All industries rely on the flow of information in formats ranging from well-groomed surveys and sales reports to inconsistent fax images and call logs. These data create an opportunity for advanced analysis, leading to the processing and examining of historical data (also known as real world data) to unlock the information hidden within and better explain current behavior.1

Taken a step further, these analyses can provide an opportunity for predicting future behavior (ie, predictive modeling). Predictive modeling is the process of assessing future outcomes by detecting relationships or patterns in existing data via mining/wrangling, advanced statistics, or machine learning techniques.1,2 

As the industry focuses more on value-based care, such techniques allow pharmacies to shift their services from a one-size-fits-all approach to a personalized, high-touch strategy. This is especially true within specialty pharmacy, where there is a greater emphasis on patient support that targets complex pharmaceutical uses and outcomes. Through predictive modeling, personalized treatment and adherence expectations can be better integrated with the patient’s unique attributes and contextual factors.2 

The goal of predictive modeling is to identify actionable insights from a known set of metrics that accurately anticipate future events. Those actionable insights that most strongly predict an event can then be the target for earlier intervention and potentially greater efficacy.3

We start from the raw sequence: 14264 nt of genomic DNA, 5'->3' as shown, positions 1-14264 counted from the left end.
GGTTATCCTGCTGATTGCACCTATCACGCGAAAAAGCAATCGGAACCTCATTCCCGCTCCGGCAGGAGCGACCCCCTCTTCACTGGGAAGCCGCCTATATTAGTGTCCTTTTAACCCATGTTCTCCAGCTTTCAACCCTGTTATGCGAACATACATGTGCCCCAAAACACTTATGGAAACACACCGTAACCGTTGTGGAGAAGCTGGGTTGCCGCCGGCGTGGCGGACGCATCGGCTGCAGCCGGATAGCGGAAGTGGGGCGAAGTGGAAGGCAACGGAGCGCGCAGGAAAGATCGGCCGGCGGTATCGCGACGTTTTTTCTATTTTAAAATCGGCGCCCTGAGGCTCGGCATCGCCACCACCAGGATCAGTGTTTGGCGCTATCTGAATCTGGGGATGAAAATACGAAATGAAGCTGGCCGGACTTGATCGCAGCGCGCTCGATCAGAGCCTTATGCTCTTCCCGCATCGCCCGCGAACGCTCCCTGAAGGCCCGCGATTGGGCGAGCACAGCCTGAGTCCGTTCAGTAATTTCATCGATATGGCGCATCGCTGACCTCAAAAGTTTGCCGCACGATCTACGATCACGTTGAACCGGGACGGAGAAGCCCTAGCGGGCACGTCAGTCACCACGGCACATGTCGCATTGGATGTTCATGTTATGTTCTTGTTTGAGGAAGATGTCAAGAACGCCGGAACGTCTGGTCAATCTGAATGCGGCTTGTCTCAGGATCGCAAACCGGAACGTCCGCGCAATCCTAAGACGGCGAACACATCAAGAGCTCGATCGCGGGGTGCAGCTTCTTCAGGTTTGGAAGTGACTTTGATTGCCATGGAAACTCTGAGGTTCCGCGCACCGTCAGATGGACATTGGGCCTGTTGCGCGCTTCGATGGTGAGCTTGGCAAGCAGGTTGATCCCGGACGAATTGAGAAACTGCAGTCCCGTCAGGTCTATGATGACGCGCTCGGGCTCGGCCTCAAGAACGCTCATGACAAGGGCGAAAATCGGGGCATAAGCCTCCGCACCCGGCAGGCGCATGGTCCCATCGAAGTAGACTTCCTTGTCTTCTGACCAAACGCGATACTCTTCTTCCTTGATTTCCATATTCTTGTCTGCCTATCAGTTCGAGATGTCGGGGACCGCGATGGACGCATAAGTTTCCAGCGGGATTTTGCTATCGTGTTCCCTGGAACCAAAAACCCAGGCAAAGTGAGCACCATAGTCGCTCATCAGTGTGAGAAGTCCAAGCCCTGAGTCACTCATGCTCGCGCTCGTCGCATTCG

Figure 1 displays a data science framework for understanding key areas of overlapping function applicable to most organizations.4 As can be seen, effective use of a data strategy, including predictive modeling, is an interdisciplinary, cross functional process.

Figure 1. Data Science Conceptual Framework



The 2 main statistical methods commonly used in creating predictive models are distinguished by how the model “learns” about the data being analyzed. These methods are referred to as “supervised” and “unsupervised” learning.5 These system-state and result relationships allow the predictive model to infer the expected result of a new state.

In supervised learning, input variables (ie, factors) are mapped to a single numerical output (regression) or sorted into buckets of similar results (classification) with the aim of being capable of deriving an output from new future inputs.5 By doing so, new factors can be tested against the model to predict an outcome.

In contrast, unsupervised learning uses only input variables with the aim of detecting hidden patterns or underlying structure in the data.5 As such, unsupervised learning is more about discovery, and supervised learning is better suited to confirmation.

While the methods of implementing a predictive model are numerous and outside the scope of this article, creating a strong predictive model follows a general set of steps, including:3

1. Data collection